Children are great observers and always quick to point out what they see. But sometimes, they point out something frank enough to make the most hearty parent blush. When your kid shouts, "Mommy! That man's skin is really brown!" in the middle of the checkout line, you may shrink with embarrassment. But they're not intentionally being politically incorrect. Skin color is just one more thing that children notice and want to describe. And parents needn't be afraid to talk about it.

Melanie Killen, Professor of Human Development at the University of Maryland, says “Parents sometimes get overly embarrassed or self-defensive with kids' questions about difference, especially when those questions are asked in a public way. They're trying to figure out what other people may think about them, or what they're thinking about their child.”

Instead of hushing your child, or sashaying them out of there as quickly as possible, Killen advises taking a deep breath. These questions should not be treated as a bad thing, she says. Instead, parents should treat them as honest inquiries, and explain the facts to them as if they were asked a scientific question. "Feel comfortable about it and explain that people have all kinds of colors of skin. Look around you and point out all those colors. Use it as a teaching moment. Don't worry that asking marks your child as a racist. Tell them that difference is one of the wonderful things about the world." Whispering about it or acting embarrassed is not the answer. And it doesn't help things. “If a child asks a question about someone's brown skin and the parent gets defensive or tries to brush the question aside, that child starts to associate that and think, 'Is there something bad about brown skin?'” Killen says.

Once you're home, follow up. A public place is usually not the best venue for a long winded explanation. But once you're in private, extend the conversation. Affirm your child’s comments as being true. And then point out how different we all look – from the color of our skin, to our hair or eyes, to our shape and size. "The important thing for parents to recognize is that their child is starting to become aware of ethnicity and so now is the time to start talking about it," Killen says. It's also the time to take the opportunity to begin exposing them to people of different backgrounds, whether it be through school, visits to different restaurants, or art performances. "Compelling research has come out to show that extended contact really does reduce prejudice. Even if it's just through stories or movies. Bringing home books with stories of different ethnicities interacting, of characters of different races being friends, seems to make a big difference in reducing prejudice," Killen says.

As your child gets older, watch for comments with a more negative tone. “Jenny’s skin looks dirty.” Or “I don’t want to play with Noah because his skin is too white.” Use this as an opportunity to talk with your child about racism. Focus on ways we are all alike. And help your child to empathize by putting him in the shoes of his classmate. “How would you feel if no one wanted to play with you just because your eyes are green?”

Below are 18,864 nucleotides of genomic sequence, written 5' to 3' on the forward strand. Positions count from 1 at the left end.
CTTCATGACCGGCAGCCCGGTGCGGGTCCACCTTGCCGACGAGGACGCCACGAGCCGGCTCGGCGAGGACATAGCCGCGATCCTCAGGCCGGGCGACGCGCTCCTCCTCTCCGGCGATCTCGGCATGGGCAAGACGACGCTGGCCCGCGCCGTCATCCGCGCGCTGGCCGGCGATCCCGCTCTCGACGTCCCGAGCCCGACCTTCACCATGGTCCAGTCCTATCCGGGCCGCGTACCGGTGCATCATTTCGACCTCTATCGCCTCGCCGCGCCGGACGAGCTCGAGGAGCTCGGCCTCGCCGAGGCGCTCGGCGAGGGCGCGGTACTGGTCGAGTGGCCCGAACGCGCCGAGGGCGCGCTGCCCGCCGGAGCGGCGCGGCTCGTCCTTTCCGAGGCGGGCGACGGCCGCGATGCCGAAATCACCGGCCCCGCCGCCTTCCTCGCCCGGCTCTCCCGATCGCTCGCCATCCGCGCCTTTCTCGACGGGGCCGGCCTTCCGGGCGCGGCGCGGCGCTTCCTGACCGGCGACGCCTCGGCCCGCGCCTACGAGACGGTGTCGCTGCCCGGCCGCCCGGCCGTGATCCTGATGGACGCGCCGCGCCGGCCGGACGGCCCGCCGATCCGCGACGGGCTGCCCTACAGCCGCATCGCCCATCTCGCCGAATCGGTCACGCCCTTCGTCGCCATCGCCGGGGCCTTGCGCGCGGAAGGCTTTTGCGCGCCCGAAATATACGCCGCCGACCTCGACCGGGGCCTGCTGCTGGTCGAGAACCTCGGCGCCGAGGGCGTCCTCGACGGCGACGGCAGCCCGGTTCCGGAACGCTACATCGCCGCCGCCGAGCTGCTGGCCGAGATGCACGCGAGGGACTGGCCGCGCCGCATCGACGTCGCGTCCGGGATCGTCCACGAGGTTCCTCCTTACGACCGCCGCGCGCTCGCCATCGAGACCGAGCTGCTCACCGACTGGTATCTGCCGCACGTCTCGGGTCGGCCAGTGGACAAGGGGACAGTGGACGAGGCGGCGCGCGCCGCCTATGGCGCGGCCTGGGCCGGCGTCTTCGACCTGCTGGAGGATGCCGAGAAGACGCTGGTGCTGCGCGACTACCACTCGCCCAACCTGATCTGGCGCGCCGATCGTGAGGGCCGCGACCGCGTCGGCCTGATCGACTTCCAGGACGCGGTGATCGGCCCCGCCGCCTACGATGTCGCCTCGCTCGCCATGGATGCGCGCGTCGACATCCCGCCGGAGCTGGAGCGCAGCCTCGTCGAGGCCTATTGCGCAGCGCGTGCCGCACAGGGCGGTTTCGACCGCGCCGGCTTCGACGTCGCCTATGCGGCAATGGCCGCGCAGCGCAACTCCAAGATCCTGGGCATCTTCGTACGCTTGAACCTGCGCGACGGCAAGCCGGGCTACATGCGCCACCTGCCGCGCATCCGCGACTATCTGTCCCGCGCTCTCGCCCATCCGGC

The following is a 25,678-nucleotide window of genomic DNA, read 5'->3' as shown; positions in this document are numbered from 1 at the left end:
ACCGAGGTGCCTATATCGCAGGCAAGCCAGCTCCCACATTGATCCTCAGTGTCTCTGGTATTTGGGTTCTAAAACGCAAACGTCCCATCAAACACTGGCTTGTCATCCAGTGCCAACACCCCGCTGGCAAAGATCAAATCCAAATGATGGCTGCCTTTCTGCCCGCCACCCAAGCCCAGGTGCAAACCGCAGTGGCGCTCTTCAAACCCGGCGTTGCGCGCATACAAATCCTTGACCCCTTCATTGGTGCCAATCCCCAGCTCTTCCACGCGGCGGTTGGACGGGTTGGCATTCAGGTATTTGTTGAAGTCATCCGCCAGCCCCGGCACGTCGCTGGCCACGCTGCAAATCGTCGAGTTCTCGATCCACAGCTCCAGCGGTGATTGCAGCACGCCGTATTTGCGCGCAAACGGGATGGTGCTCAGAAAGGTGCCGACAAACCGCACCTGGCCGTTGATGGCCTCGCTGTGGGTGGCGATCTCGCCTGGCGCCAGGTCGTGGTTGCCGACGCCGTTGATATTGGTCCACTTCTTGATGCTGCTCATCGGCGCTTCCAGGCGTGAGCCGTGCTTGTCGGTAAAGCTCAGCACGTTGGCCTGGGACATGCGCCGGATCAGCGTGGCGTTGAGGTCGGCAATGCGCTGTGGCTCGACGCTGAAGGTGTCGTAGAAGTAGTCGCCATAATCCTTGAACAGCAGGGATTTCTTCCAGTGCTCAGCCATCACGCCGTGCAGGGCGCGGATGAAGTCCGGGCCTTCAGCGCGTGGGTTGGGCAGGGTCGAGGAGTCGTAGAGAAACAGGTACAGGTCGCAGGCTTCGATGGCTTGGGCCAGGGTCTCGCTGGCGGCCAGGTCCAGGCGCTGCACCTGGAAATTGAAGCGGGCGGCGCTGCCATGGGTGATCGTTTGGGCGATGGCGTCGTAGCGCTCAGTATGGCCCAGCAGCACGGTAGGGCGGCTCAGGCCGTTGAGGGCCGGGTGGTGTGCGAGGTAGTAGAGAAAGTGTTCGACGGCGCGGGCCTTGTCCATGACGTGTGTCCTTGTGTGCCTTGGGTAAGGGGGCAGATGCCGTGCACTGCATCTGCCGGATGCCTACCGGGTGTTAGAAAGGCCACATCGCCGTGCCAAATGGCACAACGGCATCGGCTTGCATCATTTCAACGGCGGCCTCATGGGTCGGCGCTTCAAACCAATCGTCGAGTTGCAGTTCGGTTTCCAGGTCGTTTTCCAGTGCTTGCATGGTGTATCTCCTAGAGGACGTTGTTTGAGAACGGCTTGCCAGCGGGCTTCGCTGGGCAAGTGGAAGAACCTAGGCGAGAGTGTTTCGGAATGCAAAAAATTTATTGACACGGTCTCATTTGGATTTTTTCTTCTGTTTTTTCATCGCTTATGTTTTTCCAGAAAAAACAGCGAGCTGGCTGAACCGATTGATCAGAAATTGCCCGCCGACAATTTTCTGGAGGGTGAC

Books can be a great way to launch into discussions about how the characters might have felt. The story of Rosa Parks, for example, can be a great way to explore with your child what he could have done if he had been on the bus with Ms. Parks. Ask, "What could you do if you see someone else treating people badly because of the color of their skin?" Help your child find alternatives such as standing up to the bully, telling an adult about what is going on, or simply stepping in to be a friend to someone in need.

Most of all, help your child learn to identify racism as she gets older by pointing it out when you see it. Explain why you didn’t laugh at Uncle Fred’s joke or why you walked away from a conversation other people were having. Talk about stereotypes and explain how someone might think a person is nice or mean, fun to be with or not fun to be with, just because of the color of their skin. "Turn the tables," Killen says. With older kids, start by talking about other categories like school clubs and then ask, "What if someone said, 'Everyone in the journalism club is stupid'. Then move on to race and ethnicity."

Explicit racism has diminished dramatically in America. But implicit forms are alive and well. Sometimes teens might not even be aware that they're discriminating. "They might say they don't want to be friends with someone because it makes them uncomfortable, but they might not even realize it's the color of their skin," Killen says.

If you've got a younger child, relish their honesty. Your child doesn’t see the world in black or white, and neither should you. Try to pick up on your child's more specific and delicious ways of labeling the colors of people’s skin. Make sure that your construction paper stack and crayon box includes lots of varied flesh-colored tones, so that she can find the right fit for a self-portrait. Help her to appreciate the beauty of diversity by asking her to create a masterpiece with only one crayon and use that experience to illustrate the value of having a diverse community.

Finally, point out how wonderful and colorful our world is by reading some great picture books about race with your child. Here are a few to get you started:

The Colors of Us by Karen Katz

All the Colors of the Earth by Sheila Hamanaka

Black is Brown is Tan by Arnold Adoff

Talking about race doesn’t have to be a sticky thing! By approaching it with an honest, patient and matter-of-fact tone, your child will come to feel comfortable talking about it too.

For more resources, activities, crafts and worksheets to celebrate Black History Month with your child, click here.